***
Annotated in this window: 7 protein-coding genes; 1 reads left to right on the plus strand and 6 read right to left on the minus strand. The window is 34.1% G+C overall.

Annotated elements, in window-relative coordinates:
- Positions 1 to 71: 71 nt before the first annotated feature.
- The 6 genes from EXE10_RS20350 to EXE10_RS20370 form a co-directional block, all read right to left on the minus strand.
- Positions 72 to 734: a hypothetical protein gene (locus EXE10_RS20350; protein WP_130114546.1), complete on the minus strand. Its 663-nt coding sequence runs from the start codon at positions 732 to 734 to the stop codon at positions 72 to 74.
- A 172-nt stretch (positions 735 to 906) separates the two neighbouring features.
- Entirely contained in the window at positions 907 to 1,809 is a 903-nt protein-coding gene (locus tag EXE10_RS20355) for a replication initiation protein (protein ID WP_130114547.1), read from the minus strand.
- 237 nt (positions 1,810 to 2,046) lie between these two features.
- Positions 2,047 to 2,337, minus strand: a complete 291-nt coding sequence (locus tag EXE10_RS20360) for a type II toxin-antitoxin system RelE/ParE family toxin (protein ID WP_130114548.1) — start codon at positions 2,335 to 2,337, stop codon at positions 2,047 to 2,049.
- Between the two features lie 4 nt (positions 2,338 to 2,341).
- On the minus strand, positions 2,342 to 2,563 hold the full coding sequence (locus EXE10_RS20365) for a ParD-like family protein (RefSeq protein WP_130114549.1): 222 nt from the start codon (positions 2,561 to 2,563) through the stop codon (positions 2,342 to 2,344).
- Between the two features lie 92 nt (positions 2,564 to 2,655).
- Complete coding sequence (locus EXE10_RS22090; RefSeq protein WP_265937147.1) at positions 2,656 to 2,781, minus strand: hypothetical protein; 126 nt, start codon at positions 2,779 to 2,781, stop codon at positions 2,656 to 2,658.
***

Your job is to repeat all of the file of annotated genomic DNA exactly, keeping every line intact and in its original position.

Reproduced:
Annotated in this window: 7 protein-coding genes; 1 reads left to right on the plus strand and 6 read right to left on the minus strand. The window is 34.1% G+C overall.

Annotated elements, in window-relative coordinates:
- Positions 1 to 71: 71 nt before the first annotated feature.
- The 6 genes from EXE10_RS20350 to EXE10_RS20370 form a co-directional block, all read right to left on the minus strand.
- Positions 72 to 734: a hypothetical protein gene (locus EXE10_RS20350; protein WP_130114546.1), complete on the minus strand. Its 663-nt coding sequence runs from the start codon at positions 732 to 734 to the stop codon at positions 72 to 74.
- A 172-nt stretch (positions 735 to 906) separates the two neighbouring features.
- Entirely contained in the window at positions 907 to 1,809 is a 903-nt protein-coding gene (locus tag EXE10_RS20355) for a replication initiation protein (protein ID WP_130114547.1), read from the minus strand.
- 237 nt (positions 1,810 to 2,046) lie between these two features.
- Positions 2,047 to 2,337, minus strand: a complete 291-nt coding sequence (locus tag EXE10_RS20360) for a type II toxin-antitoxin system RelE/ParE family toxin (protein ID WP_130114548.1) — start codon at positions 2,335 to 2,337, stop codon at positions 2,047 to 2,049.
- Between the two features lie 4 nt (positions 2,338 to 2,341).
- On the minus strand, positions 2,342 to 2,563 hold the full coding sequence (locus EXE10_RS20365) for a ParD-like family protein (RefSeq protein WP_130114549.1): 222 nt from the start codon (positions 2,561 to 2,563) through the stop codon (positions 2,342 to 2,344).
- Between the two features lie 92 nt (positions 2,564 to 2,655).
- Complete coding sequence (locus EXE10_RS22090; RefSeq protein WP_265937147.1) at positions 2,656 to 2,781, minus strand: hypothetical protein; 126 nt, start codon at positions 2,779 to 2,781, stop codon at positions 2,656 to 2,658.